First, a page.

How long have you been playing volleyball for?
“I started when I was in seventh grade making this my sixth year.”
What made you get into volleyball so early?
“I had played sports when I was younger, baseball, soccer, but I'd kind of bounced off of those and never took to one. So after I took a break from sports for a very long time my parents pushed me to play a sport. That sport ended up being volleyball.”
Why’d you stick with it? What prevented it from being another ?
“I just found it to be a very interesting sport. It's a very dynamic and complicated sport. It's built on very simple foundations. But from those foundations, and how they interact, it leads to very complex situations where you have to know what to do and how to react. It requires a very, very precise control over movements, both in the air and on the ground.”
Was volleyball love at first sight or did you grow into it?
“My first club year was in eighth grade and that's when I really took a liking to it. My first team with a pretty good team and I felt like I grew a lot, even though it was my first year doing high level volleyball and second year doing volleyball overall.
I was starting to explore the sport, eighth grade year, but I was starting to take a more and more of a liking to it. It was my ninth grade year though when I decided that it was something that I really wanted to stick with and that I loved to do.”
Why did you decide to go to VNHS?
“It's all a blur now, but I did a lot of stuff to research high schools. I made a big old list of all the high schools in LA City that I could go to. I went through it a couple times and marked down high schools that looked interesting to me or I thought had a good academic program.
That's what I focused on first, academics. I don't even think I looked at highschool volleyball programs actually. But, I saw Van Nuys High School was a good academic school.
It was between that and a few other schools. Even though it was fairly far away from me, about 20 miles, I decided to go for it. I had visited and I liked what I saw. VNHS has a very nice campus, and I liked the teachers I saw.”
Stanley spiking the ball at a 2018 invitational tournament playing for the San Gabriel Elite Volleyball Club. (PHOTO | DEBBIE WOO)
How was it joining the team as a freshman varsity player?
“Well, I'd actually gone out to see a game of the boys team when I was in eighth grade before I went to Van Nuys high school. My mom found out the days that they were playing. And it was fairly late in the year, they were already in the playoffs. After that game, I had already decided to go to VNHS so I introduced myself to the coach.
He was starting up the program at that time, he had just taken over that year from the previous coach. It was a fairly simple process to get into the program after that, Coach Omri knew who I was so he invited me to play a bit. It was kind of informal but, at tryouts it was all about getting to know the kids that you have.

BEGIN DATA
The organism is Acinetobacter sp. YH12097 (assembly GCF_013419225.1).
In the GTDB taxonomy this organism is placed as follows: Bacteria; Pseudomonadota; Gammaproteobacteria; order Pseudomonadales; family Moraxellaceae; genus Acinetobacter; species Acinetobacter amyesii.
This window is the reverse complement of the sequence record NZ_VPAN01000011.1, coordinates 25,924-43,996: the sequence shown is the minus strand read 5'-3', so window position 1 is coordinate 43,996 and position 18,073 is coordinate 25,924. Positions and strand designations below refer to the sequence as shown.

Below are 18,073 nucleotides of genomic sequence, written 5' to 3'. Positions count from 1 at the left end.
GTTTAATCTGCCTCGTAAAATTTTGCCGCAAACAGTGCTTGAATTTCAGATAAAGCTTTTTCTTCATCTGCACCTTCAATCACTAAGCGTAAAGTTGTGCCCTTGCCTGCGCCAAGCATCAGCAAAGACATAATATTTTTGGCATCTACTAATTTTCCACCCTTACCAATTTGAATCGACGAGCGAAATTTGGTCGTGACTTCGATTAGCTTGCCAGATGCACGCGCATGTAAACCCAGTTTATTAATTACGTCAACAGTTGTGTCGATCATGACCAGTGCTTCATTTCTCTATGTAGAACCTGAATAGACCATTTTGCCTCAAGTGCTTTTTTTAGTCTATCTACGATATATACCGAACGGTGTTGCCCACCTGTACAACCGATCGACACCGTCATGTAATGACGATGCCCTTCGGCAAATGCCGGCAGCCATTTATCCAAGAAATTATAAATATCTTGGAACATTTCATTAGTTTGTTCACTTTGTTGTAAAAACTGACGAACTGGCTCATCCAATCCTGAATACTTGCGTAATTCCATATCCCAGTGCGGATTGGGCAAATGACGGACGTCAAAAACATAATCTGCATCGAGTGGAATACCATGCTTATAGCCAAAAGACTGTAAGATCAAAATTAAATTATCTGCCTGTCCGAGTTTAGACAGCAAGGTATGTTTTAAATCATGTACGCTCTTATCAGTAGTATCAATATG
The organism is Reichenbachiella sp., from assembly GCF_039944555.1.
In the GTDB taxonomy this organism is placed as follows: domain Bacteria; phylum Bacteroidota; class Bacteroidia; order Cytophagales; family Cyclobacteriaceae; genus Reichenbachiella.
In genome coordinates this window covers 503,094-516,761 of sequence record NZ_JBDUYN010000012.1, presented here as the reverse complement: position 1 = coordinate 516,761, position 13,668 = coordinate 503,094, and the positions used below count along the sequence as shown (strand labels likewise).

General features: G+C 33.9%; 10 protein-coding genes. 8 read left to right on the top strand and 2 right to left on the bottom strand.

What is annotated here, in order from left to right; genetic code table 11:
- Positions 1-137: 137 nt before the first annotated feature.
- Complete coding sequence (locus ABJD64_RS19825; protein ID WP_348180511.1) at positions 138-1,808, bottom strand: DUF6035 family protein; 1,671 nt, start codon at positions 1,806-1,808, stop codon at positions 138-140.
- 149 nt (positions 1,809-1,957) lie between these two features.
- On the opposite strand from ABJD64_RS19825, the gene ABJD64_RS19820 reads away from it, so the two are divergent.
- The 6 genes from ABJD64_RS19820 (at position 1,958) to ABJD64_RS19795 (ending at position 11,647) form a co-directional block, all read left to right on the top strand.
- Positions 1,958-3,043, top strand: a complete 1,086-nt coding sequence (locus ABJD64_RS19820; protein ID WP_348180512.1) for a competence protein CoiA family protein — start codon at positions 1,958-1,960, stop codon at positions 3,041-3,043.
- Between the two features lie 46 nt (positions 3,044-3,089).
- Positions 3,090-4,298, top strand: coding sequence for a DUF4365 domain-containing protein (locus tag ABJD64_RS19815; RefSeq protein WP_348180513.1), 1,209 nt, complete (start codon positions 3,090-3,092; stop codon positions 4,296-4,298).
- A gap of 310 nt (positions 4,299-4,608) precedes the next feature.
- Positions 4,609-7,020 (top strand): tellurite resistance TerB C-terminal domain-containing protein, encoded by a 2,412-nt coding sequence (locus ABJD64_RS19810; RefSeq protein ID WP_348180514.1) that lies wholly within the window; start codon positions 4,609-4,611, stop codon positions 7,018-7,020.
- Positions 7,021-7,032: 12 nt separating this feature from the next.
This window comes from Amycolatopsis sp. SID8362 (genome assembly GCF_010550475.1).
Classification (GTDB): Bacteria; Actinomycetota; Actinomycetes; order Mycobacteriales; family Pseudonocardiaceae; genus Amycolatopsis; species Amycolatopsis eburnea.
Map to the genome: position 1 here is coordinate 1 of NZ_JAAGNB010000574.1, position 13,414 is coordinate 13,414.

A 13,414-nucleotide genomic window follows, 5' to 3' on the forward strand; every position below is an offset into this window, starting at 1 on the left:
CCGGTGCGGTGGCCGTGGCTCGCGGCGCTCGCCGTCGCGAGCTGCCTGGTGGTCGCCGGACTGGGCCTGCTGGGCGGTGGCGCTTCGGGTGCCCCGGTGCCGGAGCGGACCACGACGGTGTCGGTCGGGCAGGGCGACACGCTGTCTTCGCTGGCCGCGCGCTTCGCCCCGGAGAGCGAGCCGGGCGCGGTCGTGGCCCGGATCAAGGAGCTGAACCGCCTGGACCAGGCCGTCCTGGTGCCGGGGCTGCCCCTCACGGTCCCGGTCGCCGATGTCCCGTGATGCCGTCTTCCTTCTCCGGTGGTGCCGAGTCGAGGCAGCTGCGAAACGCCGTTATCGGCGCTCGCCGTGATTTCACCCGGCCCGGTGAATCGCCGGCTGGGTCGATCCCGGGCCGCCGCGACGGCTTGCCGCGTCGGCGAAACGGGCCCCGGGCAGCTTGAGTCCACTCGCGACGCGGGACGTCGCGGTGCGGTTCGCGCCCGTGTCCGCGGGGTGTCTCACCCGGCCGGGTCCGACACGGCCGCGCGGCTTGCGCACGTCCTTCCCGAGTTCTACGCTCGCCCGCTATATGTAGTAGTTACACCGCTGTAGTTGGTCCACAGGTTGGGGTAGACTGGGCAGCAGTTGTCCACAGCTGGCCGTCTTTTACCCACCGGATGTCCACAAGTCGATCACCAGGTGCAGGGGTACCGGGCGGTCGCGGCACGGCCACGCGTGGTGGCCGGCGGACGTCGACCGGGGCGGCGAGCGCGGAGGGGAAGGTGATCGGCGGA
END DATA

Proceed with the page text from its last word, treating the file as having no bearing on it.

He just wanted to get people into the program, as any sports program does really. He saw that I had prior experience. Coaches in the LA City section typically don't get a whole lot of kids who have prior experience. So he saw that I had experience and that I could contribute to the team. So he decided to put me on the varsity team.”
Was there any uncertainty going in as a freshman?
“Well I was the only freshman on the varsity team and I was one of the few freshmen who joined that year. Going into it. I thought it was good and I felt that I was made welcome. There were a lot of good kids on the team. My first year, Jacob Lee was the leader of our team. He was a junior when I joined but even so they made me feel welcome.
They had their friends groups already established, they had already played with each other on JV so they knew each other for a few years, a lot of juniors, a few seniors. But I think they made me feel welcome, despite me being a freshman.”
Is there a sense of pride starting in this program?
“Yeah, I'm just proud of my coach for doing all that he's done. He has done a whole lot for the program. In the short time that he's been here, he set up our website on his own, he videotapes most of our games — all of them for this year. And he's been responsible for getting us into a lot of tournaments and really expanding the level of play and amount of play we have inside and outside of season.
I'm just thankful for all that he's done. And I'm proud of the work that he's put in and the work that all my teammates put in.”
What was your progression from freshman to senior team captain?
“I'd always always had that sort of senior role because I'd been there a year before my current teammates. I took a lot of roles outside of the game. I was making sure everyone was doing okay mentally. How they were feeling, if anyone was out of practice.
All of us would make sure if someone was in a practice and that coach knew why and we'd reach out to them. We’d take care of our gym because we share it with a lot of other people, we want to make sure it's as clean as possible for when we use it. It's our home really. I wasn't terribly assertive just because I wasn't a captain but, if I felt that we weren't doing something the way we were supposed to, or as well as we could have, I would make sure to atleast address it.